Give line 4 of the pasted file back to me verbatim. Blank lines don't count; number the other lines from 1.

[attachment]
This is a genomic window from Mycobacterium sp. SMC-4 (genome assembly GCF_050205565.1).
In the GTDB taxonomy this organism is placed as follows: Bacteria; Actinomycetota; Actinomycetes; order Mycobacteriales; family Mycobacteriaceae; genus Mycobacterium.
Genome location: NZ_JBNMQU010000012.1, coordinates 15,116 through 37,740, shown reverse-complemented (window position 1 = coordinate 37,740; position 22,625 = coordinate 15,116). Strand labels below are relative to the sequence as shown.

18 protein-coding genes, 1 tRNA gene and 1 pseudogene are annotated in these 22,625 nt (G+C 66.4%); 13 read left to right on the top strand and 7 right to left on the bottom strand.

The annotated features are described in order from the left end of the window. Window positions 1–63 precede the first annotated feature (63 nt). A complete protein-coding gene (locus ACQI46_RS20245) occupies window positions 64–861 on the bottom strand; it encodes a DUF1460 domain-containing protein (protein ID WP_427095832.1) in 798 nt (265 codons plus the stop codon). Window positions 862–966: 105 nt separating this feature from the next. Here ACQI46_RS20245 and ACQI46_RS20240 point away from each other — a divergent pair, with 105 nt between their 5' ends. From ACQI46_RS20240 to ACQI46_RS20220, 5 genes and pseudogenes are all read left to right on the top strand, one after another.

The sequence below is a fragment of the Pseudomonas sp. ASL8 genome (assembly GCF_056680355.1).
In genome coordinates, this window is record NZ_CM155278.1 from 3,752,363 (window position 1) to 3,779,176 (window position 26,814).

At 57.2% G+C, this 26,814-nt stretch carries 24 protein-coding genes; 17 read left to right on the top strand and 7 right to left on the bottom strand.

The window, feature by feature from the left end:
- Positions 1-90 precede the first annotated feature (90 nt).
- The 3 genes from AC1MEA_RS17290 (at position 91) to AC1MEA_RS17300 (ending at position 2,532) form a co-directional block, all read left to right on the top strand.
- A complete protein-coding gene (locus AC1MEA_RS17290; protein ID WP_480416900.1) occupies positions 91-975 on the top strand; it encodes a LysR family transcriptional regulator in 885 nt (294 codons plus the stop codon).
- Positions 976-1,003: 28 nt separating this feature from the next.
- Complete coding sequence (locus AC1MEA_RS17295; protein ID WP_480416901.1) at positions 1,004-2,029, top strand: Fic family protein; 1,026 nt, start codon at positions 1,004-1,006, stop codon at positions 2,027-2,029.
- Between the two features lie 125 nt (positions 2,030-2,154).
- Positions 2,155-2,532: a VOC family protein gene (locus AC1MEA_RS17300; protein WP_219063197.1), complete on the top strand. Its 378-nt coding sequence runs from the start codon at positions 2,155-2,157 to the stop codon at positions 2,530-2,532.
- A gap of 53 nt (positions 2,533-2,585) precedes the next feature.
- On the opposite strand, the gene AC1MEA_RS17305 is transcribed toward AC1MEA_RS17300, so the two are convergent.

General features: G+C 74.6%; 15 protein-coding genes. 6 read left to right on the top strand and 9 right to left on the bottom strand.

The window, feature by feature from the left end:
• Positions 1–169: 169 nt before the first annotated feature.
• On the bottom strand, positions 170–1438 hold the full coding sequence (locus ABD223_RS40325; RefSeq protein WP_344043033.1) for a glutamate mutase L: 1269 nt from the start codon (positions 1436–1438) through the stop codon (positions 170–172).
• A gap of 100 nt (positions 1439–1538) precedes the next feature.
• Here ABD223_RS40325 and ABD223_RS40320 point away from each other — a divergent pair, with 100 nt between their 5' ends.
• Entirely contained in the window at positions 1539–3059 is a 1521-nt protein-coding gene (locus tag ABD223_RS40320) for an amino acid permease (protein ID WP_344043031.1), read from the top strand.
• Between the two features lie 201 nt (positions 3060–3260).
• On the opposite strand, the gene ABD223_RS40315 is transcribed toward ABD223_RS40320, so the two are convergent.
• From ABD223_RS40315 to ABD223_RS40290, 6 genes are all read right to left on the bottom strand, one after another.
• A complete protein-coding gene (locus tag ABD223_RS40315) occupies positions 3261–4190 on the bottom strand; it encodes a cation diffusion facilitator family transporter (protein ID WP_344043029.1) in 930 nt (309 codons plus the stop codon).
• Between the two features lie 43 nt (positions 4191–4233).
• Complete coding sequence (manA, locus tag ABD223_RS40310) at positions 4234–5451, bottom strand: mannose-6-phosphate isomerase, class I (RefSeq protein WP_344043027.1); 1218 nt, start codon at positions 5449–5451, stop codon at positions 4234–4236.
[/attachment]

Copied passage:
18 protein-coding genes, 1 tRNA gene and 1 pseudogene are annotated in these 22,625 nt (G+C 66.4%); 13 read left to right on the top strand and 7 right to left on the bottom strand.